919 C Avenue: The 0.62-acre site is owned by the Parish of Christ Church, which has expressed interest in developing affordable housing. If rezoned, the parcel would have a total unit potential of 25, but a realistic capacity development of 19 units.
“The site’s strong access to amenities, municipal services, and schools makes it an excellent candidate for lower-income units,” the draft plan reads.
517 Orange Avenue: Currently, a duplex sits on this 0.08-acre parcel, and it was recently purchased by the city with plans to convert it to affordable housing. It would replace two above moderate-income housing units with three lower-income housing units, for a net yield of one unit.
1224 10th Street: This parcel, which is walking distance from schools, grocery stores, and parks, is currently an office building. If rezoned, it could hold up to 22 units, but as it would allow for mixed use, the report assumes an actual 50% capacity. The yield: three lower income units and eight above moderate units.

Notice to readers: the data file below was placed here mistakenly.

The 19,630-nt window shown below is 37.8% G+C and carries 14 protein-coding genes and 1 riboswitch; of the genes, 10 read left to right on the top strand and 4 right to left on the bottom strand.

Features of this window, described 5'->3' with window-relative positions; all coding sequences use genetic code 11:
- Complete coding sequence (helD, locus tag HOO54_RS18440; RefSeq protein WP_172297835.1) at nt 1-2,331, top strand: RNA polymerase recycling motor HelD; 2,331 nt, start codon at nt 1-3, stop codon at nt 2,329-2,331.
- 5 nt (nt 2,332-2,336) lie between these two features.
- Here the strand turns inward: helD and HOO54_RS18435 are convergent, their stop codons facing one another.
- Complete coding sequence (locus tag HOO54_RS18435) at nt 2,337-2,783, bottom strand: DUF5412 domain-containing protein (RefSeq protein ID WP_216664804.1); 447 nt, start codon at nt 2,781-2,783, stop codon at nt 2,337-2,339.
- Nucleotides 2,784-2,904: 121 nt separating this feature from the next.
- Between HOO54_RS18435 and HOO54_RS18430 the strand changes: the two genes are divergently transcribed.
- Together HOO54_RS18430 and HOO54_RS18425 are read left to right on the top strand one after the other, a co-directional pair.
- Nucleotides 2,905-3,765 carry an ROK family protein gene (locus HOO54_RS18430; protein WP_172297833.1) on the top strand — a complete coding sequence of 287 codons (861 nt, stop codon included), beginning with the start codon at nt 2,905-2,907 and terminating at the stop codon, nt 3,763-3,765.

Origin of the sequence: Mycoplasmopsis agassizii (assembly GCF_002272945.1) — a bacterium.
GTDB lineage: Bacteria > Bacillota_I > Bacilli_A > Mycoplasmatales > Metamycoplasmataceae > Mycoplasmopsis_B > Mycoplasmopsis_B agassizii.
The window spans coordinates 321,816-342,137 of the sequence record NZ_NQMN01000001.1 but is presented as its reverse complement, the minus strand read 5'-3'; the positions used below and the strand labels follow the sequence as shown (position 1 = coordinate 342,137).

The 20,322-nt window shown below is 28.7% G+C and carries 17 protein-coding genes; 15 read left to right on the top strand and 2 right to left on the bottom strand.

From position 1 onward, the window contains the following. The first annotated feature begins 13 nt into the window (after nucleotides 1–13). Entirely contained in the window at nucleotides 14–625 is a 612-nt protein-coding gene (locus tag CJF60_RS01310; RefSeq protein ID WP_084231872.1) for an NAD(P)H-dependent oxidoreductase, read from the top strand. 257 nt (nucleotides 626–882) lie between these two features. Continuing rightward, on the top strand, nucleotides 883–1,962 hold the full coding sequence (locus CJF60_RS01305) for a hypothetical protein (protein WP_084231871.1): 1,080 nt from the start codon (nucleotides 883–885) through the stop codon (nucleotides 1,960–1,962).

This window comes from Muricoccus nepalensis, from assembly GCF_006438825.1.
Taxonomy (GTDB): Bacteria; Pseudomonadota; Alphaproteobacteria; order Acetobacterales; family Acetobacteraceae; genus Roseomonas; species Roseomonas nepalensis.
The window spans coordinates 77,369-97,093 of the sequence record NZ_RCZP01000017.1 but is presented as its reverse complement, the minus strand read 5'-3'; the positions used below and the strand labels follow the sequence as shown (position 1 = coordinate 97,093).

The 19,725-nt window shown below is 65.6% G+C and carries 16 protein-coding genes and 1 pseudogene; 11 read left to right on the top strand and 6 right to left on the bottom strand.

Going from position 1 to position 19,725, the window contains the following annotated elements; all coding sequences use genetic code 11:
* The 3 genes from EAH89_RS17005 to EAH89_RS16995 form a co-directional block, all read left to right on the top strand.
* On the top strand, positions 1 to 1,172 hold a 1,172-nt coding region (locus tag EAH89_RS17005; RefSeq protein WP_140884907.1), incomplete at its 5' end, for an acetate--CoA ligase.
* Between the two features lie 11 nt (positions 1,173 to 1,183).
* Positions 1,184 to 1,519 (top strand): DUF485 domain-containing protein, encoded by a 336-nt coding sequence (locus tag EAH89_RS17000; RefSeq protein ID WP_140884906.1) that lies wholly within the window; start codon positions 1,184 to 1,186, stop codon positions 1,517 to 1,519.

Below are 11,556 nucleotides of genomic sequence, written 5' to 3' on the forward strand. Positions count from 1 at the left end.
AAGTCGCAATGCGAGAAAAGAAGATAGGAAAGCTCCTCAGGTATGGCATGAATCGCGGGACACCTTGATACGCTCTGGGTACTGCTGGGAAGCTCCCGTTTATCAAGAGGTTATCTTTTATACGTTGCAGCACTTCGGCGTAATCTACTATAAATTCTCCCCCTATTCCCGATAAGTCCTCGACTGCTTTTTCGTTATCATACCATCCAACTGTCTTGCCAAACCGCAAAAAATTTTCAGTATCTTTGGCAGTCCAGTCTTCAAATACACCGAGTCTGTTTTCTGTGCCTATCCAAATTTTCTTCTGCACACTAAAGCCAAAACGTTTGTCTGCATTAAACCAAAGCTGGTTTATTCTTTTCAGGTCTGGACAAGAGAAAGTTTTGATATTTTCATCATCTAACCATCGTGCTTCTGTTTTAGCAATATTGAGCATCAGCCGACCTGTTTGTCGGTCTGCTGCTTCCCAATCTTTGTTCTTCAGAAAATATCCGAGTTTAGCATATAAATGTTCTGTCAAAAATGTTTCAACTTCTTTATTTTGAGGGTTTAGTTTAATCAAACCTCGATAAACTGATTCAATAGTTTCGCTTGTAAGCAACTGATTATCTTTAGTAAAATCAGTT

1001 C Avenue: The owner of this retail property at the corner of 10th Street and C Avenue is interested in developing housing units, the draft report says, projecting mixed-use development yielding three lower income units and eight above moderate income units.
105 B Avenue: This proposed development site comprises most of the block perimetered by 1st Street, B Avenue, 2nd Street, and C Avenue. If rezoned, it could generate up to 116 units, but the city projects a realistic development of 58 units. Of those, 15 would be lower income units.
The properties currently have retail and commercial businesses on them, including a Smart & Final Extra! and fast food restaurants.
“Local residents would like grocery use to continue on the site, and city staff will work with the owner/developer to incorporate a grocery component,” the draft plan says.